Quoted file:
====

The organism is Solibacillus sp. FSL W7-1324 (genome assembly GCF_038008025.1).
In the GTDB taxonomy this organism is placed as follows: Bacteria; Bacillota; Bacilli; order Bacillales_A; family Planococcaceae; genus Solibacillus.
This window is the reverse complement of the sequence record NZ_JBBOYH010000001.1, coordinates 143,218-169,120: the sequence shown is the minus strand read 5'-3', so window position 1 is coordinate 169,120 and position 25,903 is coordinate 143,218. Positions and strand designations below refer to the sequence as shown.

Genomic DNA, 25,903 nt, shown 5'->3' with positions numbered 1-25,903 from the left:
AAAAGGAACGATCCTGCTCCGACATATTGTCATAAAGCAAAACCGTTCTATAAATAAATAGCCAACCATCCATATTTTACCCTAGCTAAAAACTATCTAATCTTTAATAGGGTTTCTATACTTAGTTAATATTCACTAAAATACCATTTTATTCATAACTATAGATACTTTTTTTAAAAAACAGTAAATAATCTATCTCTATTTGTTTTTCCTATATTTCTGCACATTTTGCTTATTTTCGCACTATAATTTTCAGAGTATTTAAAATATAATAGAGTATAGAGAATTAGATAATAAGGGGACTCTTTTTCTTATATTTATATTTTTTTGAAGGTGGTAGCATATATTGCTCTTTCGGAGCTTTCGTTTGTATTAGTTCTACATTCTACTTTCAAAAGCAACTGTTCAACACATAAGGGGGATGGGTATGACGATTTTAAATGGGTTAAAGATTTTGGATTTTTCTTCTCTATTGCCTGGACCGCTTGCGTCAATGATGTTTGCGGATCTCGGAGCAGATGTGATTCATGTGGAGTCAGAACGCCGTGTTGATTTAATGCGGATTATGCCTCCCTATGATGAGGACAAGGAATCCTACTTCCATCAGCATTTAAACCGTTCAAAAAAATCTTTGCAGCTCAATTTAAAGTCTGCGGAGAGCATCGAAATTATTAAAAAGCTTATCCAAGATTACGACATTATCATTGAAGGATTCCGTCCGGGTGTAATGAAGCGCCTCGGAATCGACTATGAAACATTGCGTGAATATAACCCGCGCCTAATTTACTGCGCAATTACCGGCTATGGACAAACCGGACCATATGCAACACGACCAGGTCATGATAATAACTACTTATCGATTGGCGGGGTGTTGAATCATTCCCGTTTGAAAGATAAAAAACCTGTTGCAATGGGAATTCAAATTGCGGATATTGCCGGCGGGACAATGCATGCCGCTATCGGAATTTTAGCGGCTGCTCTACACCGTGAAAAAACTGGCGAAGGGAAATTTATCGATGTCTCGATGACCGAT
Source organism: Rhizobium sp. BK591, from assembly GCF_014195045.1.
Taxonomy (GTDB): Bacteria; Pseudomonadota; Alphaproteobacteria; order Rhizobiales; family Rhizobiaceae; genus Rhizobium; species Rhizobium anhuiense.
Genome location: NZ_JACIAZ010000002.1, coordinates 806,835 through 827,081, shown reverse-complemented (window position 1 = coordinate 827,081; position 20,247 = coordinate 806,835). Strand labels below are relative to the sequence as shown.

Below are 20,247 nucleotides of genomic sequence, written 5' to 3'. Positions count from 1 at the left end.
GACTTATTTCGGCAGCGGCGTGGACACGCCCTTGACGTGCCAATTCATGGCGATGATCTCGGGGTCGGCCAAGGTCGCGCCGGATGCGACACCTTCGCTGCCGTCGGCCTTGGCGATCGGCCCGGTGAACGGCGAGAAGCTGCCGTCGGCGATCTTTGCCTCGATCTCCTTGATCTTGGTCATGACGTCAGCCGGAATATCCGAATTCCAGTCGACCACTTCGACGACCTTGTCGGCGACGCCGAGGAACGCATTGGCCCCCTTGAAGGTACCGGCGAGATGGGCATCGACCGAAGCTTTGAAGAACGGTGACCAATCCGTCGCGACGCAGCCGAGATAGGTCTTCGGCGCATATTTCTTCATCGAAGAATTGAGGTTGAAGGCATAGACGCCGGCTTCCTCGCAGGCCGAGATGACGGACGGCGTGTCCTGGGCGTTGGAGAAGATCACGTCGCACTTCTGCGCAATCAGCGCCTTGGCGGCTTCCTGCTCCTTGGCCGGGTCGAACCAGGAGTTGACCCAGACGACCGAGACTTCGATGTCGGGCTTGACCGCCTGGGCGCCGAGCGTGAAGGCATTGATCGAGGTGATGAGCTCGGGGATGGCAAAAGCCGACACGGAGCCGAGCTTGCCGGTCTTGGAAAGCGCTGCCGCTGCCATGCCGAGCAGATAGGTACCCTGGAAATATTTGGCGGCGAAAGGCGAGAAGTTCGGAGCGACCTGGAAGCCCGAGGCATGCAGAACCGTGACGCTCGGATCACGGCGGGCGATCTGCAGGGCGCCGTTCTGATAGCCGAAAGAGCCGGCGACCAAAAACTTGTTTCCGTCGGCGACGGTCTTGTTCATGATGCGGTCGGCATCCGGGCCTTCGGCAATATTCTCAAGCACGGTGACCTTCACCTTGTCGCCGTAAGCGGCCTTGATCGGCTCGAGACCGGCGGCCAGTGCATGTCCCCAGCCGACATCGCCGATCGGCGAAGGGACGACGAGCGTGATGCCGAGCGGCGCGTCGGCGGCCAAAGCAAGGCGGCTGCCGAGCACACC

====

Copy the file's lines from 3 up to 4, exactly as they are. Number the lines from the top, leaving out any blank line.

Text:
This window is the reverse complement of the sequence record NZ_JBBOYH010000001.1, coordinates 143,218-169,120: the sequence shown is the minus strand read 5'-3', so window position 1 is coordinate 169,120 and position 25,903 is coordinate 143,218. Positions and strand designations below refer to the sequence as shown.

Genomic DNA, 25,903 nt, shown 5'->3' with positions numbered 1-25,903 from the left: